forgot to mention ted kandell aka (open genomes)
he is also great in analysing bam files y calls
he is on the level of pribislav but i just don't see him in anthrogenica or other forums
 
Last edited:
I understand
I count more on pribislav with all due respect
To the rsearchers in this paper
He is the best in this ;)
P.s
Though there other experts in anthrogenica
Bummer that they are closing it :(

I trust him too, I'm just disappointed by even the newer papers, with some more recent samples and sampling, still don't get a more downstream, safe position for the E-V13 branches. Hopefully the samples end up on FTDNA and YFull as well, probably they can make something more out of it.
 
hi,
not that old
late medieval berlin ( even beginning of modern period)
but there is 1 confirmed e-v13

Genetic Analysis of Multiple Burials from the Medieval Churchyard from the St. Peters Church of Old Cölln/Berlin

Abstract
This article presents the genetic research results of selected multiple burials from one of the oldest medieval cemeteries in Berlin. Extensive excavations since 2007 have uncovered 3,121 graves containing 3,778 individuals at the former St. Peters churchyard in the city centre of the German capital Berlin. The use of the area as a cemetery started around 1150 and ended in 1717. The parish belonged to the medieval city of Cölln one of the two founding cores of Berlin. Among the found graves was a noticeably high amount (12%) of multiple burials. Eight selected grave complexes, which contained in total 17 individuals, were chosen that indicated some kind of relationship based on the arrangement of the bodies. Our main focus was to investigate the role of biological kinship in these medieval burial customs. Additionally we provide data about the genetic ancestry of all individuals as well as phenotyping predictions.
Screenshot-20230813-071619-Adobe-Acrobat.jpg



source:
https://papers.ssrn.com/sol3/papers.cfm?abstract_id=4534760
 
hi,
not that old
late medieval berlin ( even beginning of modern period)
but there is 1 confirmed e-v13

Genetic Analysis of Multiple Burials from the Medieval Churchyard from the St. Peters Church of Old Cölln/Berlin

Abstract
This article presents the genetic research results of selected multiple burials from one of the oldest medieval cemeteries in Berlin. Extensive excavations since 2007 have uncovered 3,121 graves containing 3,778 individuals at the former St. Peters churchyard in the city centre of the German capital Berlin. The use of the area as a cemetery started around 1150 and ended in 1717. The parish belonged to the medieval city of Cölln one of the two founding cores of Berlin. Among the found graves was a noticeably high amount (12%) of multiple burials. Eight selected grave complexes, which contained in total 17 individuals, were chosen that indicated some kind of relationship based on the arrangement of the bodies. Our main focus was to investigate the role of biological kinship in these medieval burial customs. Additionally we provide data about the genetic ancestry of all individuals as well as phenotyping predictions.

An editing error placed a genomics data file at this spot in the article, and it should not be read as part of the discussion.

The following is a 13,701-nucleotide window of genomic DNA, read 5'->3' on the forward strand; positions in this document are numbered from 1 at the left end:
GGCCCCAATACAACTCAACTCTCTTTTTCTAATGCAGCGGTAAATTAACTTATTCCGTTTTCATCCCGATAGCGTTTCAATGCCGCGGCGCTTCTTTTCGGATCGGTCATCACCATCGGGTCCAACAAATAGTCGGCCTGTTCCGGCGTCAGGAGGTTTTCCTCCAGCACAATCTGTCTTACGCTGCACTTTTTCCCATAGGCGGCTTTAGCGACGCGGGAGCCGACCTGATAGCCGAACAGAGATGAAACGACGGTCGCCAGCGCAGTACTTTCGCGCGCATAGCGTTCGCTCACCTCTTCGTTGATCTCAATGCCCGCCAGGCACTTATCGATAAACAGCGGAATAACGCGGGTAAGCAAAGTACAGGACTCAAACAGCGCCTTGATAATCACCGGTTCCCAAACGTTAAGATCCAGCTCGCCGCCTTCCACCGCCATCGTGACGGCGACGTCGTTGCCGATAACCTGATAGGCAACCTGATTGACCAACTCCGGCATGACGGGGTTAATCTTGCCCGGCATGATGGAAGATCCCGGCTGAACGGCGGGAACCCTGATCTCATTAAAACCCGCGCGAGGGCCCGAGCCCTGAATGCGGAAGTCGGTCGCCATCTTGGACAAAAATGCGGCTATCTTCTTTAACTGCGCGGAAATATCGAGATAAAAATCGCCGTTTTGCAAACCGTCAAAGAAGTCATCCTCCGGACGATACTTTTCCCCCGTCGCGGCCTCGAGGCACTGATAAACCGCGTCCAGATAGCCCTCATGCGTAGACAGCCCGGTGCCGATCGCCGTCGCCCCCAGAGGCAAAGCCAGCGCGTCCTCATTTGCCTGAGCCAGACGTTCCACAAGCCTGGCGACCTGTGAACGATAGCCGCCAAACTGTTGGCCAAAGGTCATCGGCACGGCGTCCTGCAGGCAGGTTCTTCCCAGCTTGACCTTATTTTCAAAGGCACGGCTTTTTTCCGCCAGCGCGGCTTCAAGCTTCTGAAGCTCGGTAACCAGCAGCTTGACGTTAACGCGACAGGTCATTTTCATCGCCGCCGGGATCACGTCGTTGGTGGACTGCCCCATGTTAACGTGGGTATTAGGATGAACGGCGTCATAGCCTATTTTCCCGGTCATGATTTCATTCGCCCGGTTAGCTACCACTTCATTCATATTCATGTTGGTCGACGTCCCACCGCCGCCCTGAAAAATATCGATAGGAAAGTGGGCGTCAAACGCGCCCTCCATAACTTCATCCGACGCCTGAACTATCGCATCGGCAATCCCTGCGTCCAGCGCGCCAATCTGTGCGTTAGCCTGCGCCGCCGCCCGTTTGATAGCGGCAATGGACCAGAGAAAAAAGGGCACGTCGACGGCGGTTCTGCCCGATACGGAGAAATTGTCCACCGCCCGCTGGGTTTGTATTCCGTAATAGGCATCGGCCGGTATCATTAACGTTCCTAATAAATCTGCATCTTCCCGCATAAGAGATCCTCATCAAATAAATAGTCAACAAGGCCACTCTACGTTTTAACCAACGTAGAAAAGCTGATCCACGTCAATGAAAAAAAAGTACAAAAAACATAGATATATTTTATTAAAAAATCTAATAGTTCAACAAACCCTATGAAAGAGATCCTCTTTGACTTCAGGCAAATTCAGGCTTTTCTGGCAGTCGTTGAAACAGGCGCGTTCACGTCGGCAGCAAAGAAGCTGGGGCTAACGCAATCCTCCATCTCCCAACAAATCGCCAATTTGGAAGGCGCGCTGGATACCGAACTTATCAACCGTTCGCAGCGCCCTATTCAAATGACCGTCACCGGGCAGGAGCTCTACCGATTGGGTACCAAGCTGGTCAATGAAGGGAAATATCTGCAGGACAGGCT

Screenshot-20230813-071619-Adobe-Acrobat.jpg



source:
https://papers.ssrn.com/sol3/papers.cfm?abstract_id=4534760

I tried it with NEVGEN and if I have done everything right that's what you get out of it:
Probability of unsupported subclade: 71.56%
Haplogroup Probability Fitness Fitness 2
1 E1b1b V13>>S7461 13.87 39.88 0.89
2 E1b1b V13>>Z5018> S2979> Z16659>Y3183 6.23 39.16 0.83
3 E1b1b V13>>Z5018> S2979> Z16659>L241 5.4 38.79 0.76
 
I came across an interesting observation based on matches and project members on FTDNA, that there is a particular concentration of E-V13 presence and diversity in Gabrovo, especially East of the city, and North of the Balkan mountains, in part at the slopes of it. This seems to be confirmed to some degree by the paper which presented the E-V13 frequency, which peaked in Bulgaria in the central regions of Lovech and Haskovo.

A map of the Balkan mountain slopes with Gabrovo:
1920px-MontesBalcanes_%28en%29.svg.png


Obviously some mountain pastoralists, like many Vlachs were, could account for that to some degree. Any other regional history or correlation which anybody knows about? The mountainous area is, even beside the Vlachs and long before, an area to retreat upon in times of danger and foreign invasions. Unless particularly many people emigrated from that area, unlike other zones of Bulgaria, there is quite a concentration of testers and diversity there, along the Northern Balkan mountain slopes, East of Gabrovo, mostly within the Gabrovo province:
https://en.wikipedia.org/wiki/Gabrovo_Province

Branch examples for those which tested further, those are mostly pretty Balkan-Bulgarian specific:
https://discover.familytreedna.com/y-dna/E-FT61332/tree
https://www.yfull.com/tree/E-Y173089/
(multiple members, closest non-Bulgarian match is a Serbian, so a South Slavic/Vlach orientation and a recent founder event)
https://discover.familytreedna.com/y-dna/E-FT61086/tree
https://www.yfull.com/tree/E-FT61105/
(old branch, closest are Finnish in an unsure case, far removed also, and at an even longer distance Irish)
https://discover.familytreedna.com/y-dna/E-FT178803/tree
https://www.yfull.com/tree/E-Y136929/
(old branch, closest are Danish at a distance, a bit closer unknowns from the USA)

If anybody can add something to this observation, you are welcomed.

This area also coincides with the highest autosomal levels of the Slavic element - although V13 is unrelated to that.

Regarding Vlach presence there in the Medieval times - not impossible - although the presence of Vlach toponymy is usually restricted to Southern Bulgarian mountains like Rila, Pirin, Rhodopes.
 
This area also coincides with the highest autosomal levels of the Slavic element - although V13 is unrelated to that.

Regarding Vlach presence there in the Medieval times - not impossible - although the presence of Vlach toponymy is usually restricted to Southern Bulgarian mountains like Rila, Pirin, Rhodopes.

Going by the available data, Bulgarians have more Slavic-related E-V13 than some Romanian regions, which in turn have more overlap with Albanians. Bulgarians have more often overlaps with Northern European and Slavic E-V13 branches than most other Southern groups. This could of course go both ways, either a lot of the modern E-V13 came down recently, or moved up recently. The overlap is not too recent, but goes back to the Iron Age usually, basically La Tene/Dacian era onwards.
 
Making theories on the present distribution of V13 in Bulgaria is not very correct.
I can say that the numerous samples from Central Balkan mountains is a sample bias, due to active recruitment of related people in the Central Balkan maintains project.